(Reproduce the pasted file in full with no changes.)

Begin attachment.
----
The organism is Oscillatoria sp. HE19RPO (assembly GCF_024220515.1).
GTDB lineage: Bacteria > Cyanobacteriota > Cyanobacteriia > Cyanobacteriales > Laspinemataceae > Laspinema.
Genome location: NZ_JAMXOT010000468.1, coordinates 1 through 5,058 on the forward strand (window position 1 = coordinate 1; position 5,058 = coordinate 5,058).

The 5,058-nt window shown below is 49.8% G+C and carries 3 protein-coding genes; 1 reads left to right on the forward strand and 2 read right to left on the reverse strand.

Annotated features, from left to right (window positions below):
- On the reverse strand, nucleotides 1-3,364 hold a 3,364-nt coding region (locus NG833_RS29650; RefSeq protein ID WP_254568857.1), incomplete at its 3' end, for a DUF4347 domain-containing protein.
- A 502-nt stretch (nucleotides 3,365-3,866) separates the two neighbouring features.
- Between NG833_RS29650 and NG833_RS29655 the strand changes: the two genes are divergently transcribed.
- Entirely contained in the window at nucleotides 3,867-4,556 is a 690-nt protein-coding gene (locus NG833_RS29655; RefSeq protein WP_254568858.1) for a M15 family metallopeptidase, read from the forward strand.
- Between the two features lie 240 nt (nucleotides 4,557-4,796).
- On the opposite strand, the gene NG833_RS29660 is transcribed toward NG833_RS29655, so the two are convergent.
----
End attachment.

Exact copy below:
The organism is Oscillatoria sp. HE19RPO (assembly GCF_024220515.1).
GTDB lineage: Bacteria > Cyanobacteriota > Cyanobacteriia > Cyanobacteriales > Laspinemataceae > Laspinema.
Genome location: NZ_JAMXOT010000468.1, coordinates 1 through 5,058 on the forward strand (window position 1 = coordinate 1; position 5,058 = coordinate 5,058).

The 5,058-nt window shown below is 49.8% G+C and carries 3 protein-coding genes; 1 reads left to right on the forward strand and 2 read right to left on the reverse strand.

Annotated features, from left to right (window positions below):
- On the reverse strand, nucleotides 1-3,364 hold a 3,364-nt coding region (locus NG833_RS29650; RefSeq protein ID WP_254568857.1), incomplete at its 3' end, for a DUF4347 domain-containing protein.
- A 502-nt stretch (nucleotides 3,365-3,866) separates the two neighbouring features.
- Between NG833_RS29650 and NG833_RS29655 the strand changes: the two genes are divergently transcribed.
- Entirely contained in the window at nucleotides 3,867-4,556 is a 690-nt protein-coding gene (locus NG833_RS29655; RefSeq protein WP_254568858.1) for a M15 family metallopeptidase, read from the forward strand.
- Between the two features lie 240 nt (nucleotides 4,557-4,796).
- On the opposite strand, the gene NG833_RS29660 is transcribed toward NG833_RS29655, so the two are convergent.